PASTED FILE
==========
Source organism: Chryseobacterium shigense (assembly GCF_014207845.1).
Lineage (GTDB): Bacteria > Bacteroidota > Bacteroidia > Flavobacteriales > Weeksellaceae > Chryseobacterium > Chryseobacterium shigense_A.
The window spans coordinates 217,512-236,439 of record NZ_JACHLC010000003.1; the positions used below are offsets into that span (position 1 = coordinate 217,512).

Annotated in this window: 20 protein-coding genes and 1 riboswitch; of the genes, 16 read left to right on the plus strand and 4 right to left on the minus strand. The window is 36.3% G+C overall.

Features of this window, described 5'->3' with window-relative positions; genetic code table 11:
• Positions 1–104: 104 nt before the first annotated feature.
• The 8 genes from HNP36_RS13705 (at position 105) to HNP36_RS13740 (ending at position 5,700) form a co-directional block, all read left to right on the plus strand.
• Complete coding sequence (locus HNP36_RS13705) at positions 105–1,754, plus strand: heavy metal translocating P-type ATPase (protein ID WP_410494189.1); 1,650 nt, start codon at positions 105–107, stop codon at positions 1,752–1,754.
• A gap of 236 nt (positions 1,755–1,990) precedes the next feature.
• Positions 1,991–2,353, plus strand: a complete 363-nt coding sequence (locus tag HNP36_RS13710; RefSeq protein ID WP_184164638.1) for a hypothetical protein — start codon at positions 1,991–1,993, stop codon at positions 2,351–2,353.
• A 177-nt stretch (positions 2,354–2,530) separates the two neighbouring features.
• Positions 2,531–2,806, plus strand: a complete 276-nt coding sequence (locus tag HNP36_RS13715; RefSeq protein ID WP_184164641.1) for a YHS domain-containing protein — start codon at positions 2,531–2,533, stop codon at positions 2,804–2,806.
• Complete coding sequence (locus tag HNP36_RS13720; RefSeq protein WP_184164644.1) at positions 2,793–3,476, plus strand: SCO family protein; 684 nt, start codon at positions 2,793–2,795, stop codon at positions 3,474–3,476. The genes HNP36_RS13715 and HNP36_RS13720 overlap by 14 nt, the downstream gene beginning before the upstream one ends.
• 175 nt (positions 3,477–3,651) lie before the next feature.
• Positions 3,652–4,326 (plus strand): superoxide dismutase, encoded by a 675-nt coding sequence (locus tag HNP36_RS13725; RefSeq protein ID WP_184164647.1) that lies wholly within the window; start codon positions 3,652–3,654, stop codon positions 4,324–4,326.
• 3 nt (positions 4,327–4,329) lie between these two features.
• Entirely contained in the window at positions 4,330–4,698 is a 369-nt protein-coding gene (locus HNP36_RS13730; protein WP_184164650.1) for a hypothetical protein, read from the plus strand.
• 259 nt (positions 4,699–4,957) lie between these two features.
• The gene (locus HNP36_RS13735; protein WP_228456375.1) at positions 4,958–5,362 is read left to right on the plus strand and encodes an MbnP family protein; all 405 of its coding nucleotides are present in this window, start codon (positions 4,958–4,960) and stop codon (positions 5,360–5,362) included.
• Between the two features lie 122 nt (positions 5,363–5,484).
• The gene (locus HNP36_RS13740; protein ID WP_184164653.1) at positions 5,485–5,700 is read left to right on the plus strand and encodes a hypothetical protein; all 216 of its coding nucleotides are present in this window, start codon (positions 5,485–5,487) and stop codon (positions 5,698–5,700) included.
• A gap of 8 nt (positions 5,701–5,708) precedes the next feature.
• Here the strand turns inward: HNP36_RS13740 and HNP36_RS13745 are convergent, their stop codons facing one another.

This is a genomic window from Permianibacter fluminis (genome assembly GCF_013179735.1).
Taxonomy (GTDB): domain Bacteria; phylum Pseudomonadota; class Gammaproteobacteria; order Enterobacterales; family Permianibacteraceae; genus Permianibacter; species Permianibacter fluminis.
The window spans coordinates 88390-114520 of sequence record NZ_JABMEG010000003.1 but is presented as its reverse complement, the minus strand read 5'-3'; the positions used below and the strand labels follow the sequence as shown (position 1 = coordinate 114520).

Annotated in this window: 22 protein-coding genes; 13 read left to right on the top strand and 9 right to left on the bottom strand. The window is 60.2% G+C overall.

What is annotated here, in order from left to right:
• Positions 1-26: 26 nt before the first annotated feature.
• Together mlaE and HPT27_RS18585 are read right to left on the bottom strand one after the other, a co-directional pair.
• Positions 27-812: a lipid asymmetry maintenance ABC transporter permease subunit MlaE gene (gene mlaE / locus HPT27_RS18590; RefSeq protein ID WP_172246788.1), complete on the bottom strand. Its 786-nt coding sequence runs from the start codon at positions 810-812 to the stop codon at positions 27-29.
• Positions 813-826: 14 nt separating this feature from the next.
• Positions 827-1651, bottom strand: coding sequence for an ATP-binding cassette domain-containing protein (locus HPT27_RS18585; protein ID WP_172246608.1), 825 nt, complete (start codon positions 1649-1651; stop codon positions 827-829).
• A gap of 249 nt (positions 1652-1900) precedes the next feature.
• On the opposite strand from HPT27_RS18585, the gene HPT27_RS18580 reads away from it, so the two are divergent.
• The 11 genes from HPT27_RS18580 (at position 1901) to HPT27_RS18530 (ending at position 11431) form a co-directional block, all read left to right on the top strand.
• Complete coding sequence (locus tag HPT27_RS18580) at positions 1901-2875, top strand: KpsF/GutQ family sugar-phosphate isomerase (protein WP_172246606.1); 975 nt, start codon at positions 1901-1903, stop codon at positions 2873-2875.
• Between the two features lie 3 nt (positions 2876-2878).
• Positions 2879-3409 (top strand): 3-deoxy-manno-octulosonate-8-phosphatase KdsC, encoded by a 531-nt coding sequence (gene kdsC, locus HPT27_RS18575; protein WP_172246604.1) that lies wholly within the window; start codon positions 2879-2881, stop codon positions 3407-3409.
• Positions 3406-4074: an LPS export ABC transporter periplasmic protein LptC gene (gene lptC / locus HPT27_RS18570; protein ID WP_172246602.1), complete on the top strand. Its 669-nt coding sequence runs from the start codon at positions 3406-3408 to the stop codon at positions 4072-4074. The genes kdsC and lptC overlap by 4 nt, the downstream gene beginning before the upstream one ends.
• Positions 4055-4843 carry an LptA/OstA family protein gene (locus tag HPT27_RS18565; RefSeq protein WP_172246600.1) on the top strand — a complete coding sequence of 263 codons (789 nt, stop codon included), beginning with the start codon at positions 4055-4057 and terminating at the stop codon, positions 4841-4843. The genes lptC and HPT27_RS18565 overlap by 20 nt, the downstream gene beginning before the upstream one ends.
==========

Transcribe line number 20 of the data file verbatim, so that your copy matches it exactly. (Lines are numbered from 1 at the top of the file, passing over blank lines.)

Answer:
• Between the two features lie 122 nt (positions 5,363–5,484).